The government’s well-intentioned introduction of a ‘duty to co-operate’ between councils is a serious problem


All too often the government (in the form of the Treasury) sees planning as a regulatory process, an obstacle to growth and development. But the real benefit of planning lies in positive plan-making that enables and secures new development, regeneration and renewal.  And that’s where we are letting ourselves down, at least so far as England is concerned.

We all have experience of stodgy handling of planning applications and an obstructive approach to development from councillors, officers and the general public. Through the current planning reforms, we are seeing some positive changes and it’s certainly rewarding for developers to experience a can-do attitude from planning officers.

There are growing examples of a positive reception for applications – although this is best evidenced in the decision letters of inspectors and the secretary of state on appeal. After all, the lack of up-to-date development plans and the absence of an adequate five-year land supply are bound to create opportunities for some. But that’s no way to run a planning system and the control of development is really only part of the picture. 

The pace of progress is affected by the speed at which the slower councils in any grouping are prepared to move forward

There are numerous challenges to be overcome in producing development plans, not least in garnering an adequate evidence base and persuading elected representatives to follow what it shows in setting development levels. It is increasingly apparent that one of the key obstacles here and now is the duty to co-operate, introduced through the 2011 Act. This requires local planning authorities to work in a cross-boundary manner in collaboration with their neighbouring authorities. 

The problem is that it has largely removed local control over the plan-making process and placed a serious brake on the speed of preparation. If a particular district is ready to move ahead with its plan, it needs to demonstrate full and meaningful collaboration with its neighbours - it needs to have engaged with its surrounding authorities over a period of time. But each of them must in turn be in active collaboration with its neighbours. So the pace of progress is affected by the speed at which the slower councils in any grouping are prepared to move forward.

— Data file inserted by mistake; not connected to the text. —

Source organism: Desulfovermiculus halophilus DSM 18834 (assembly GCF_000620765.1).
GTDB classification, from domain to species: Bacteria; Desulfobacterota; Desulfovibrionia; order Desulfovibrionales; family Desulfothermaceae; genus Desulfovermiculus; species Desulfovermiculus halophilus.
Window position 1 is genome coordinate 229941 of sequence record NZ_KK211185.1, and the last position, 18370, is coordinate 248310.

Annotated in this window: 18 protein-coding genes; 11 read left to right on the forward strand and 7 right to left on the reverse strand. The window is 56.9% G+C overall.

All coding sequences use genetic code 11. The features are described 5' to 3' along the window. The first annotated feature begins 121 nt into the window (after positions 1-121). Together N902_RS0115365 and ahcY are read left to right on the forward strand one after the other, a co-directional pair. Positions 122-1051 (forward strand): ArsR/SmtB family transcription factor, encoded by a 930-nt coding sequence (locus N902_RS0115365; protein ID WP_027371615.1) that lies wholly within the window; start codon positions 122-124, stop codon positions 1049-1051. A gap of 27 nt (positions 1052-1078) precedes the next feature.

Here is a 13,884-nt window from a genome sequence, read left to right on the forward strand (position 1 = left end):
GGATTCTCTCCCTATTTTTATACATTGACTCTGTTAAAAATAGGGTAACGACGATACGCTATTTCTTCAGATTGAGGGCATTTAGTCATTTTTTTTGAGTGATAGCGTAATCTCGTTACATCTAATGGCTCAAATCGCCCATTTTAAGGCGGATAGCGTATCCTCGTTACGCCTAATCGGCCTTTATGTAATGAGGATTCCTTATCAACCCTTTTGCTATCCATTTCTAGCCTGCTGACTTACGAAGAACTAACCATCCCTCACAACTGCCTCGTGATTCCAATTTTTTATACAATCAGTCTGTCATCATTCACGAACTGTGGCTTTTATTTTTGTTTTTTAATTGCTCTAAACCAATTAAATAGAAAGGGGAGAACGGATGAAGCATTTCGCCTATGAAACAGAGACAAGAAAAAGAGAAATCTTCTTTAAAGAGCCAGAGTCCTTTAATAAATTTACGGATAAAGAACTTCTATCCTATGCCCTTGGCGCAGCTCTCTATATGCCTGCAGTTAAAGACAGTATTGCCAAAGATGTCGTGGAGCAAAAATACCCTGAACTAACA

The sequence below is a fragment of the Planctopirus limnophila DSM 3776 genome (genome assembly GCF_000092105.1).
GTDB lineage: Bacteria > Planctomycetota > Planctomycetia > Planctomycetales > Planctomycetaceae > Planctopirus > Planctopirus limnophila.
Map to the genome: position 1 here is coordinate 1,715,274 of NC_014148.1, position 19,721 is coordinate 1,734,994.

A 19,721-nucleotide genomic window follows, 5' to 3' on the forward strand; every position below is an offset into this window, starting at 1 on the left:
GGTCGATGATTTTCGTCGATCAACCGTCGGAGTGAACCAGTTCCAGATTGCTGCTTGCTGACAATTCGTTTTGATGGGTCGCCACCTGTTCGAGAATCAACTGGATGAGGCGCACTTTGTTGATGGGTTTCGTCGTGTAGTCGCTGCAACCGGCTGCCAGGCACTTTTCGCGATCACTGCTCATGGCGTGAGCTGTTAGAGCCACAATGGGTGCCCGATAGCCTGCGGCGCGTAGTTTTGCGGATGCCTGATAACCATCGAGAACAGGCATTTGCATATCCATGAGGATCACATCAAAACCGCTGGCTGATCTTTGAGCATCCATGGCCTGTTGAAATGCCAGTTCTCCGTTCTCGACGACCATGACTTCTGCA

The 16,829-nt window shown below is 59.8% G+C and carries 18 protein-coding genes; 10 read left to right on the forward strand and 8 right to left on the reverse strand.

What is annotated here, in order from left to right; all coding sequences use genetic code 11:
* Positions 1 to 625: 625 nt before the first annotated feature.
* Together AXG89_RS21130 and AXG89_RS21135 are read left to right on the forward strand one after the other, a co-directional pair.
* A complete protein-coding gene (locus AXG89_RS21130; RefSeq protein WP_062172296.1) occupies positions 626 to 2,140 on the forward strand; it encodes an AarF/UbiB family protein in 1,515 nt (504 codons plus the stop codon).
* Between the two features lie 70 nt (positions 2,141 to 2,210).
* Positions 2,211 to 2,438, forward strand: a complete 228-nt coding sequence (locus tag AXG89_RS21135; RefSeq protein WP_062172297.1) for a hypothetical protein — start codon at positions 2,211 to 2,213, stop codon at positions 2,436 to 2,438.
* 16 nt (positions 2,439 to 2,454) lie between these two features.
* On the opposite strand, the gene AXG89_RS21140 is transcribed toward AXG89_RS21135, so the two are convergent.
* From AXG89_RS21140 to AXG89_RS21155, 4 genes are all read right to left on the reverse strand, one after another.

The result is an ad hoc approach to plan-making with councils only slowly aligning themselves and a growing number of those who have tried to move forward quickly finding that their plan is held to be unlawful and unable to proceed.  

The duty was intended to reintroduce a strategic level of planning into what is essentially a local-only process. However it’s cumbersome and patently difficult for individual councils to deal with. What we really need is a statutory framework for strategic planning, grouping councils in a clear and logical manner and enabling them to move forward with confidence that they’re doing the right thing. 

I certainly wouldn’t advocate a further huge shake-up of the planning system – we’ve had almost constant change to the system since 2003 or thereabouts - but as we approach the general election in May 2015, the main parties should be giving serious consideration to putting a more fully formed basis for strategic or cross-boundary planning on the statute book. 

Ian Tant is a senior partner at Barton Willmore